Doaa M Youssef1*, Muftah Th Ben Yousef1, Amal S Alshal2 and Abdel-Raziq El-Shiekh1
1Pediatric Department, Zagazig University, Egypt
2Assistant Professor of Biochemistry, Zagazig University, Egypt
*Corresponding Author: Doaa M Youssef, Pediatric Department, Zagazig University, Egypt.
Received: July 27, 2018; Published: August 22, 2018
Citation: Doaa M Youssef., et al. “Effect of Phototherapy Treatment of Neonatal Jaundice on Blood Endothelin and Nitric Oxide Levels: Clinical Significance in Preterm Infants”. Acta Scientific Pediatrics 1.2 (2018).
Neonatal hyperbilirubinemia is one the commonest cause of admission in NICU, phototherapy is the golden stand red therapy long time ago, which showed efficacy and it's side effects should be studied in depth. Both nitric oxide (NO) and endothillin1 (ET1) are potent vasodilation and vasoconstrictor which may be affected by phototherapy; so we aimed to investigate impact of phototherapy on their levels both in full term and preterm and if there is relation with hemodynamical stability in treated neonates. In this study we tested 38 neonate before and after phototherapy and We measured NO and ET1 levels also we assessed Heart rate blood pressure before and after therapy, we found significant rise in both NO and ET1 after phototherapy both in full term and preterm with no difference between full term and preterm, we found also a significant correlation between each of age, Heart rate and diastolic blood pressure and each of NO and ET1, but there is no significant correlation of systolic blood pressure and both NO and ET1. We concluded that we have to monitor heart rate and blood pressure specially diastolic in neonates treated with phototherapy for hyperbilirubinemia as they may be affected as a result of effect of phototherapy on both NO and ET1.<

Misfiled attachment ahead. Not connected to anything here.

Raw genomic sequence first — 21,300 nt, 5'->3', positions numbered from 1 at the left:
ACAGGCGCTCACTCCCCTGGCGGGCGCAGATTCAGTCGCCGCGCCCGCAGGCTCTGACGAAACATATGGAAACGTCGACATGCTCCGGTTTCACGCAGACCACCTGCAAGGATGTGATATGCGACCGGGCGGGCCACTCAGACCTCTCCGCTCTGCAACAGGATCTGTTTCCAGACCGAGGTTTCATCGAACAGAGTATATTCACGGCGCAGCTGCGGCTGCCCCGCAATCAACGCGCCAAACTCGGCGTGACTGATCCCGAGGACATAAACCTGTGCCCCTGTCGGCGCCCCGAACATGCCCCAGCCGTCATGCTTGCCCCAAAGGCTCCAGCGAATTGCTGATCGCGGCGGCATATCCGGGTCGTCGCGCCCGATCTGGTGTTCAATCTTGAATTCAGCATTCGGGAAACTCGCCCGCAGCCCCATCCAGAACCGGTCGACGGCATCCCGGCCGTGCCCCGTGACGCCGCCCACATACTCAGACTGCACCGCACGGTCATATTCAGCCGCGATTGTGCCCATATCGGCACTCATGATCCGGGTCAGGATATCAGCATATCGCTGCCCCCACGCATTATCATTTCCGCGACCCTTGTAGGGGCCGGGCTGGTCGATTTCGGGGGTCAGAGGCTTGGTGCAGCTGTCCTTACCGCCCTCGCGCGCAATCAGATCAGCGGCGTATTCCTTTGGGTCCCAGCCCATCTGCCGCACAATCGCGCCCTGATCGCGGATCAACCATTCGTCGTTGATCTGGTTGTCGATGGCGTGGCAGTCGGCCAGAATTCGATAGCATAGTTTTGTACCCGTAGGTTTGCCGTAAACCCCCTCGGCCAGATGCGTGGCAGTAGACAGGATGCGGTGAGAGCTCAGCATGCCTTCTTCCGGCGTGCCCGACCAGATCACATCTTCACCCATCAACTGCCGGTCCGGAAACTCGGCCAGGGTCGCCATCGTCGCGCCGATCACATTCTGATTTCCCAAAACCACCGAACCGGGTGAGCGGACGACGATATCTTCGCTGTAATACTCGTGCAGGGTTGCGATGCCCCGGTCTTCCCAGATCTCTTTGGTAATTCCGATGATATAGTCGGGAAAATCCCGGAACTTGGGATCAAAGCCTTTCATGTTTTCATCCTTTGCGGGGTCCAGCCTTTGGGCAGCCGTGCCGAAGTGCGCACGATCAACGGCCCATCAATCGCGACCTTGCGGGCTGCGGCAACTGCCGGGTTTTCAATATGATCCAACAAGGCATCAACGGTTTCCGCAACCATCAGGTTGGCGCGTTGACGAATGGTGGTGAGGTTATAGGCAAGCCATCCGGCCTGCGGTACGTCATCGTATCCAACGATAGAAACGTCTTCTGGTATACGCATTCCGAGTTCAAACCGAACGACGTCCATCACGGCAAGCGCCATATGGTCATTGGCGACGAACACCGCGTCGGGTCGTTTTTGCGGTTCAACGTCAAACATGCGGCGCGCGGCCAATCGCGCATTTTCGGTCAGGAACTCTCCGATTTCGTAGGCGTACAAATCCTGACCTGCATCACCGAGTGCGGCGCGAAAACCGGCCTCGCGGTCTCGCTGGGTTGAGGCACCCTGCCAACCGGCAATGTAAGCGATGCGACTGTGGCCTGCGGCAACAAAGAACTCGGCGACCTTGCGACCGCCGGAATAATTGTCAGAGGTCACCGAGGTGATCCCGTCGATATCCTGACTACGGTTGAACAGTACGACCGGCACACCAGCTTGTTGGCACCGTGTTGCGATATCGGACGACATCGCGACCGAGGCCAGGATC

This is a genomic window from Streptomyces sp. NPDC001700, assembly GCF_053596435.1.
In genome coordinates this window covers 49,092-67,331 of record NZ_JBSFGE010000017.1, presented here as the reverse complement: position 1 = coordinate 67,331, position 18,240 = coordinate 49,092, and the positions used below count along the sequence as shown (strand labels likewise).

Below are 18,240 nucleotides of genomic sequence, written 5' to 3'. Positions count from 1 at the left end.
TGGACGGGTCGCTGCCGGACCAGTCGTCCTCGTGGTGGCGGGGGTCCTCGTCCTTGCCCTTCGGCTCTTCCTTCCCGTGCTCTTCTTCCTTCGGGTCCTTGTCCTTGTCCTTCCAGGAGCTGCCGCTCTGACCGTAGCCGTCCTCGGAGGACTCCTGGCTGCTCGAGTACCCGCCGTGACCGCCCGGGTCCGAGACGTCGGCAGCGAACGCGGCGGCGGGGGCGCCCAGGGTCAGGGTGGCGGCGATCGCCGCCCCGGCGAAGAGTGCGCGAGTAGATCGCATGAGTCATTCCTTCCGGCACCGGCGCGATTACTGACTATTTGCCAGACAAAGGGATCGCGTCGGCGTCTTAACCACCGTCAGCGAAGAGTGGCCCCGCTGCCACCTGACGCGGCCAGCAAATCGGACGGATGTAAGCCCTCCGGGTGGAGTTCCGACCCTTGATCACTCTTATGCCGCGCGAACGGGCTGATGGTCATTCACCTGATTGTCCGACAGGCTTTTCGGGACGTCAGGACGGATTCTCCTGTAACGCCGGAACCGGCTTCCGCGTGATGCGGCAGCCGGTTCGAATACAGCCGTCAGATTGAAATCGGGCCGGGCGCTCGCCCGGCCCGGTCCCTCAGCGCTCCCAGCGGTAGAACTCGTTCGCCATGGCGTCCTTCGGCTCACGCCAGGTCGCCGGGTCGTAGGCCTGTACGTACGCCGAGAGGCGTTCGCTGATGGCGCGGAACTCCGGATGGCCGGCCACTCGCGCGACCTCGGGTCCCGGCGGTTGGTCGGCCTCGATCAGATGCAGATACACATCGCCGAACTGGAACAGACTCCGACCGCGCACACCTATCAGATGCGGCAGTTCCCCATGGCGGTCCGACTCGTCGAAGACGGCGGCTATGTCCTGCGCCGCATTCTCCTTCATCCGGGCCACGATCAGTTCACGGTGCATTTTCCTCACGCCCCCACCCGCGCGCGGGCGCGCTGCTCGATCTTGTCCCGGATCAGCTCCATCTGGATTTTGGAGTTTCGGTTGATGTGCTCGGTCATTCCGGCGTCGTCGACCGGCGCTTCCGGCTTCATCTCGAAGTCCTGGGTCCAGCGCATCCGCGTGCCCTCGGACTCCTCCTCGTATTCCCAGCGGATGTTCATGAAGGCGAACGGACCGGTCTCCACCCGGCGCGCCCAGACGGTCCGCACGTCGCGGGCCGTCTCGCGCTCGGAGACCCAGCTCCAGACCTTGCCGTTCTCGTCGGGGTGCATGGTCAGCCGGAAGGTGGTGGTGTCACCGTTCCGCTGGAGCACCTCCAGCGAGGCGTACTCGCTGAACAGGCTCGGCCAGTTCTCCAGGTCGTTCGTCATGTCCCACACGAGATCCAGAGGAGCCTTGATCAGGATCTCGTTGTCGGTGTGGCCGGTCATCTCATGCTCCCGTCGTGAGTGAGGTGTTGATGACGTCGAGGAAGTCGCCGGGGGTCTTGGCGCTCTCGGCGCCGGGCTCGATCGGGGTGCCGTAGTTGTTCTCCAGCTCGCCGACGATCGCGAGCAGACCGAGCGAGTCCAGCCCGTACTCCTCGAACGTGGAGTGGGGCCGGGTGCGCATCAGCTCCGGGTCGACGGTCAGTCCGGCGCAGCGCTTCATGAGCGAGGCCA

Copyright: © 2018 Doaa M Youssef., et al. This is an open-access article distributed under the terms of the Creative Commons Attribution License, which permits unrestricted use, distribution, and reproduction in any medium, provided the original author and source are credited.